Because Beverly will no longer be in PNG full-time, the Onobasulu program will have to rely even more heavily on the Onobasulu people themselves.  This is a very good thing but it also means the translators need more training in order to prepare themselves for the work.  Beverly is currently in PNG helping Wabele, Joseph, Yobe and Jack get through another important training course.  This course will give them key knowledge in order to do more of the translation work on their own.  They of course know the Onobasulu language but Bible translation requires knowledge of Greek, exegesis, hermeneutics and many other difficult concepts.  These four men have been attending these courses for years now, slowly learning and working along the way.  However, this was an extra course that they had not planned on attending for awhile so they are currently underfunded and need another 90% of their costs.  If you feel led to give please donate at Wycliffe.org, every little bit helps.  This money will go directly to fund the national Onobasulu translators and help them become more prepared for the huge task of Bible translation.

Most importantly please pray for the Onobasulu program.  Please pray for Beverly as she is transitioning to a home assignment.  Please pray for the Onobasulu translators: Wabele, Jack, Yobe and Joseph.  And the Onobasulu literacy guys: Hauwo and Jeffery.  Please pray for their families.  Pray also that God would raise up another generation to help them translate and continue the literacy program for the Onobasulu people.  Please pray for a smooth transition and for God to provide people on the ground in PNG to help with communication and some logistical challenges with having no full-time expat co-workers in PNG.  And finally please pray that God would continue to be glorified through the Onobasulu language and that people would come to know Him because of this life changing work.

Update on Osa and Other Onobasulu Prayers and Praises

I’m happy to report that Osa is doing well after her snake bite last week which you can read about here: An Urgent Prayer Request From PNG.  She’s back in Walagu and there is no venom in her system.  This is a huge praise!  There are a lot of reasons they did not find venom even though there were bite marks on her leg, maybe it wasn’t a death adder that bit her, maybe the bandaging worked or the snake that bit her had already bit something else recently so the venom wasn’t strong.  Whatever reason, the prayers worked and we are glad that she didn’t have to have the full anti-venom shots which can often be very hard on the body.  Her husband Wabele (pictured below on the computer) was with her at the hospital which is also a praise.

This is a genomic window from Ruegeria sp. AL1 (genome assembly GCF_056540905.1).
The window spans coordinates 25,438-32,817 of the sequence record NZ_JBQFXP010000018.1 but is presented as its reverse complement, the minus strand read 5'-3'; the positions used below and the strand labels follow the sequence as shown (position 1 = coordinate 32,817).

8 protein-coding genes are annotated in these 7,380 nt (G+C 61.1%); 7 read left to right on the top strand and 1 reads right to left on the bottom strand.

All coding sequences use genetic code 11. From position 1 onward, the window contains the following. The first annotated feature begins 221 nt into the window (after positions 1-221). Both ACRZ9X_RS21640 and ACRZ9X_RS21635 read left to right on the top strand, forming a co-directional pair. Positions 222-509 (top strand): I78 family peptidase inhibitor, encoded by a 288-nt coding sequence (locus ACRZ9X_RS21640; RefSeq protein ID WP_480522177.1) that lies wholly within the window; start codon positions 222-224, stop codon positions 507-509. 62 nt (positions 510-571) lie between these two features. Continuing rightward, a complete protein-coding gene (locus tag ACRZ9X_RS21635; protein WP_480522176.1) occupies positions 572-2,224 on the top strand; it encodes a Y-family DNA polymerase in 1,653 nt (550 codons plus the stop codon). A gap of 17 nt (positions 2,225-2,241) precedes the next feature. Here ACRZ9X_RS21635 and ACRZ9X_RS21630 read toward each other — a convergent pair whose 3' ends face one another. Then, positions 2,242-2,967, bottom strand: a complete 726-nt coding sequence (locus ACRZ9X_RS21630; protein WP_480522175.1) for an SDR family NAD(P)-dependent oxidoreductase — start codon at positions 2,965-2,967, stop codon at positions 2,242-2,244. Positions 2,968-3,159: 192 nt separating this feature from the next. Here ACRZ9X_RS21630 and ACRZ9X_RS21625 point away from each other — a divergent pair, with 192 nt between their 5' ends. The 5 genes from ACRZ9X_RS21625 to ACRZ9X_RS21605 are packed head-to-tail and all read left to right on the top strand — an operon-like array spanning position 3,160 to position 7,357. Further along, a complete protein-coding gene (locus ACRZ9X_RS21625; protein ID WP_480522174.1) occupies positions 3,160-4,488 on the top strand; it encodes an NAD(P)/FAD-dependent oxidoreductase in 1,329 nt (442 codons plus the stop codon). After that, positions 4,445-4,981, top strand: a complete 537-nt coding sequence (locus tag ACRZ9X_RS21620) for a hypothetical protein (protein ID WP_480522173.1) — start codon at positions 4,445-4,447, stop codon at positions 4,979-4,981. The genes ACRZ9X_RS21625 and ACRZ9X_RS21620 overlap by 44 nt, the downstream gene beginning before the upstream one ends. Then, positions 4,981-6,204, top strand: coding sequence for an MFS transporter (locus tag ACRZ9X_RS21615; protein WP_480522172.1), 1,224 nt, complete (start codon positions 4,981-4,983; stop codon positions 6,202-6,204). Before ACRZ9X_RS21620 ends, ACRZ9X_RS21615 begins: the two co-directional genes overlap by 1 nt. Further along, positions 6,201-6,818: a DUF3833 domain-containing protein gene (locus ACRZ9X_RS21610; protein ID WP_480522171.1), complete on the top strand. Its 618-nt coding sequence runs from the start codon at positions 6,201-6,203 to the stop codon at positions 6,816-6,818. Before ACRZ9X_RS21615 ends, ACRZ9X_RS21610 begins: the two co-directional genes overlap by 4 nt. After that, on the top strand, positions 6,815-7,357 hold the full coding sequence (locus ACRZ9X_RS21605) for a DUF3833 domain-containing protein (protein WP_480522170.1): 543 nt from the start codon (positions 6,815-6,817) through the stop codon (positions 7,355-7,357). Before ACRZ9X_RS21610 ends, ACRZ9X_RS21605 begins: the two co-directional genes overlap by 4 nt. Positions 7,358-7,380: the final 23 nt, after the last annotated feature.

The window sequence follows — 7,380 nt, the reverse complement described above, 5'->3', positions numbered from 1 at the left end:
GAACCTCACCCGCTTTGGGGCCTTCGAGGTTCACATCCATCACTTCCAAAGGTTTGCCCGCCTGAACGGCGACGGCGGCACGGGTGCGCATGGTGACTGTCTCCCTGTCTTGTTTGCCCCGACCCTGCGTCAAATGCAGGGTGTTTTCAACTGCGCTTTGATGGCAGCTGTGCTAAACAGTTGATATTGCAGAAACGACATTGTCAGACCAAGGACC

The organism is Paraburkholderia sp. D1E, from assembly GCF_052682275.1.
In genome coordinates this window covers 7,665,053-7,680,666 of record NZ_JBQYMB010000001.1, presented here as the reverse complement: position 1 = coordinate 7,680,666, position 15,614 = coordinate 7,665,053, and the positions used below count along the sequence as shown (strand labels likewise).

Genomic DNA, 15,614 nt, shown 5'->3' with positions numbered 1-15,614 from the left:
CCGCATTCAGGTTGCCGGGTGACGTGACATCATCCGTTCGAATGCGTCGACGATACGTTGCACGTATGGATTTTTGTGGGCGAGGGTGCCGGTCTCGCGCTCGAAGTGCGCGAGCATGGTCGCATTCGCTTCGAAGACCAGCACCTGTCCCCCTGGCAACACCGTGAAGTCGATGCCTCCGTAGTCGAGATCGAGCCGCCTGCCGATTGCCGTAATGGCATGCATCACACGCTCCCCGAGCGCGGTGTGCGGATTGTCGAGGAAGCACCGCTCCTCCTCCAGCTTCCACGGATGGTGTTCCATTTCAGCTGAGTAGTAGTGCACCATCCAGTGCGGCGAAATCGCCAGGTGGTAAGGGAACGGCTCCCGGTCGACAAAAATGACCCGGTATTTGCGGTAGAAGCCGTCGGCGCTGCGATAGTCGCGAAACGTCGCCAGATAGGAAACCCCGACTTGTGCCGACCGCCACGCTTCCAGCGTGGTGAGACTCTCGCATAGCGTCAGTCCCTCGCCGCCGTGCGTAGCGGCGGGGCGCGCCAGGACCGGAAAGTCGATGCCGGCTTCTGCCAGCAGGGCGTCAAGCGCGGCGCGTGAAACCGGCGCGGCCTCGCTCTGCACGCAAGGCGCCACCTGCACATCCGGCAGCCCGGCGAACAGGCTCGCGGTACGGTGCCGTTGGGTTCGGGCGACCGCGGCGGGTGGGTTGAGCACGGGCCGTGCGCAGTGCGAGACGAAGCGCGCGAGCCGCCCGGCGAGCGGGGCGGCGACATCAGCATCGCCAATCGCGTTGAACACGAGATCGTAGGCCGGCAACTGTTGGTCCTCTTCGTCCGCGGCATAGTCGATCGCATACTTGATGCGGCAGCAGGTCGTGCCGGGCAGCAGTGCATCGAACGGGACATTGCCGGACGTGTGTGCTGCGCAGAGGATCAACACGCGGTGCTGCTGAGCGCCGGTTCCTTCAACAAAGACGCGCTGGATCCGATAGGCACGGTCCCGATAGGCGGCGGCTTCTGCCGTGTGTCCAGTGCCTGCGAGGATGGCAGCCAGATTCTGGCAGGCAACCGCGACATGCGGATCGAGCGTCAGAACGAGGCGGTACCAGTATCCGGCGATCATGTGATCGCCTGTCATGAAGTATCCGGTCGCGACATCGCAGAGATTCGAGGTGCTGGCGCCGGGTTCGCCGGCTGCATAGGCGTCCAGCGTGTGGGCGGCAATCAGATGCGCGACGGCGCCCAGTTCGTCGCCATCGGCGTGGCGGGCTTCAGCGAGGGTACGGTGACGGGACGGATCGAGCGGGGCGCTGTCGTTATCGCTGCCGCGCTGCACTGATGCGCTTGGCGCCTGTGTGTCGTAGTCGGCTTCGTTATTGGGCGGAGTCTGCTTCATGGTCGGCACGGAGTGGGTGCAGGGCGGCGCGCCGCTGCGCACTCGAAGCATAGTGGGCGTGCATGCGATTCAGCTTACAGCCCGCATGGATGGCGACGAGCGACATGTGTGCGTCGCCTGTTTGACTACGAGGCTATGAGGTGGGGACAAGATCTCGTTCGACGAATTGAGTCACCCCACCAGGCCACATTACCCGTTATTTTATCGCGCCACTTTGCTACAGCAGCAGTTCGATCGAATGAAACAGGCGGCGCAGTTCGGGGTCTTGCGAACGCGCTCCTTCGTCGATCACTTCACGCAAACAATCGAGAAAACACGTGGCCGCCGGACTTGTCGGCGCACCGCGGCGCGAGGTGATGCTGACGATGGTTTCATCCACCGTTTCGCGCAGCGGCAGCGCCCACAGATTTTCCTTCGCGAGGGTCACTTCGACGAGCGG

Another praise is that we think the cost of the helicopter and treatment is going to be covered by the oil company’s community affairs fund.  This is basically money that is set aside to help the communities that they impact.  This is a huge praise because the cost of helicopters alone is astronomical.

While we’re praising God, let’s praise him that it seems like the Onobasulu airstrip is open again after two years of being closed.  It has had major work done on it by the Onobasulu people and the first SIL plane will land there next week to check it out.  Praise God that the Onobasulu may be able to use their airstrip instead of walking from another airstrip or paying the high cost of helicopters.  Having the airstrip open greatly benefits the work of Bible Translation as well as the community in general.


Please continue to keep the Onobasulu people in your prayers.  Work on the Onobasulu Bible translation and other scripture use materials is happening, people are hearing the gospel and learning more about the Bible.  All of these things invite spiritual warfare.  Another one of the workers named Hauwo (pictured below) has also been in the hospital with ongoing back pain, after a bad fall last year.  He has been involved with the translation and literacy work from the beginning.  Please pray for a full and quick recovery.


These three pictures in this post are of the 6 main Onobasulu workers- Joseph, Yobe, Jack, Wabele, Jeffery and Hauwo.  Please pray for them by name and their families as the work pushes forward.  Please pray for safety.  Please pray for good health.  Please pray for protection and care for these families as well as the entire Onobasulu community.  You’re continued prayers support the work of Bible translation.  Thank you!

An Urgent Prayer Request From PNG